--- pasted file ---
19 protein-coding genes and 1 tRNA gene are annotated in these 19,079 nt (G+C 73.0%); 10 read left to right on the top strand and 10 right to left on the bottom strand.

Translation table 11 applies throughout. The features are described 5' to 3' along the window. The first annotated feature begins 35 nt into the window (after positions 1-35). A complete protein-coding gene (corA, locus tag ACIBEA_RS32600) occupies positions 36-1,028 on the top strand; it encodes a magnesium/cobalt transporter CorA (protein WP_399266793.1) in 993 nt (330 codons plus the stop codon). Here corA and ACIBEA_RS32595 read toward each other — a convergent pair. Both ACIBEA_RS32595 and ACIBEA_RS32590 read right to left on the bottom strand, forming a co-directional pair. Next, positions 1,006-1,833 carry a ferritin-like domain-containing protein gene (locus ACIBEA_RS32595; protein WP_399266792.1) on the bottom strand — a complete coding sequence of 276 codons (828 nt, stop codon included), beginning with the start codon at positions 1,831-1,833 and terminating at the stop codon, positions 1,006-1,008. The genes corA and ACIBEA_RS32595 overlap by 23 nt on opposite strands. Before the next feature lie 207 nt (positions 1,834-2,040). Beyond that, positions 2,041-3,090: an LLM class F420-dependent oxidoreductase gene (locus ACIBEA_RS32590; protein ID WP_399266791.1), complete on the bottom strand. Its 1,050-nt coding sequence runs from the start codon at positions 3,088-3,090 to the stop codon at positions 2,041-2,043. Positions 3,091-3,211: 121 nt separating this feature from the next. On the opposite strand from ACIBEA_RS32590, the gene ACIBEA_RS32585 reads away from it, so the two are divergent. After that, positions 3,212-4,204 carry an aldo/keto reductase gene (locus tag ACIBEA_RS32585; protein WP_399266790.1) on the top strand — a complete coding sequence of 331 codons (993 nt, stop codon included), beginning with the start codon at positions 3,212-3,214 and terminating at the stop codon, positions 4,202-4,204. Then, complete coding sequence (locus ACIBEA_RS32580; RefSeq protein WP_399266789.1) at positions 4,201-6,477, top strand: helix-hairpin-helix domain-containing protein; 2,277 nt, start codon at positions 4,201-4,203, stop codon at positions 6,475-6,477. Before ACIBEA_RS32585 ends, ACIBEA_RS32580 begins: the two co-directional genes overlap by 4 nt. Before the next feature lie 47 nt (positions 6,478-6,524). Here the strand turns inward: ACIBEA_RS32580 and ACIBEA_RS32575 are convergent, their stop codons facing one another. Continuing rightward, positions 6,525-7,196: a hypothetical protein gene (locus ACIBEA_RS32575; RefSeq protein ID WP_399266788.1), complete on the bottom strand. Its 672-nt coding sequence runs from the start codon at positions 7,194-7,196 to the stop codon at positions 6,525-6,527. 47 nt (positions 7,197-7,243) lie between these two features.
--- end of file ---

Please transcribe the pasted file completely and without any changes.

19 protein-coding genes and 1 tRNA gene are annotated in these 19,079 nt (G+C 73.0%); 10 read left to right on the top strand and 10 right to left on the bottom strand.

Translation table 11 applies throughout. The features are described 5' to 3' along the window. The first annotated feature begins 35 nt into the window (after positions 1-35). A complete protein-coding gene (corA, locus tag ACIBEA_RS32600) occupies positions 36-1,028 on the top strand; it encodes a magnesium/cobalt transporter CorA (protein WP_399266793.1) in 993 nt (330 codons plus the stop codon). Here corA and ACIBEA_RS32595 read toward each other — a convergent pair. Both ACIBEA_RS32595 and ACIBEA_RS32590 read right to left on the bottom strand, forming a co-directional pair. Next, positions 1,006-1,833 carry a ferritin-like domain-containing protein gene (locus ACIBEA_RS32595; protein WP_399266792.1) on the bottom strand — a complete coding sequence of 276 codons (828 nt, stop codon included), beginning with the start codon at positions 1,831-1,833 and terminating at the stop codon, positions 1,006-1,008. The genes corA and ACIBEA_RS32595 overlap by 23 nt on opposite strands. Before the next feature lie 207 nt (positions 1,834-2,040). Beyond that, positions 2,041-3,090: an LLM class F420-dependent oxidoreductase gene (locus ACIBEA_RS32590; protein ID WP_399266791.1), complete on the bottom strand. Its 1,050-nt coding sequence runs from the start codon at positions 3,088-3,090 to the stop codon at positions 2,041-2,043. Positions 3,091-3,211: 121 nt separating this feature from the next. On the opposite strand from ACIBEA_RS32590, the gene ACIBEA_RS32585 reads away from it, so the two are divergent. After that, positions 3,212-4,204 carry an aldo/keto reductase gene (locus tag ACIBEA_RS32585; protein WP_399266790.1) on the top strand — a complete coding sequence of 331 codons (993 nt, stop codon included), beginning with the start codon at positions 3,212-3,214 and terminating at the stop codon, positions 4,202-4,204. Then, complete coding sequence (locus ACIBEA_RS32580; RefSeq protein WP_399266789.1) at positions 4,201-6,477, top strand: helix-hairpin-helix domain-containing protein; 2,277 nt, start codon at positions 4,201-4,203, stop codon at positions 6,475-6,477. Before ACIBEA_RS32585 ends, ACIBEA_RS32580 begins: the two co-directional genes overlap by 4 nt. Before the next feature lie 47 nt (positions 6,478-6,524). Here the strand turns inward: ACIBEA_RS32580 and ACIBEA_RS32575 are convergent, their stop codons facing one another. Continuing rightward, positions 6,525-7,196: a hypothetical protein gene (locus ACIBEA_RS32575; RefSeq protein ID WP_399266788.1), complete on the bottom strand. Its 672-nt coding sequence runs from the start codon at positions 7,194-7,196 to the stop codon at positions 6,525-6,527. 47 nt (positions 7,197-7,243) lie between these two features.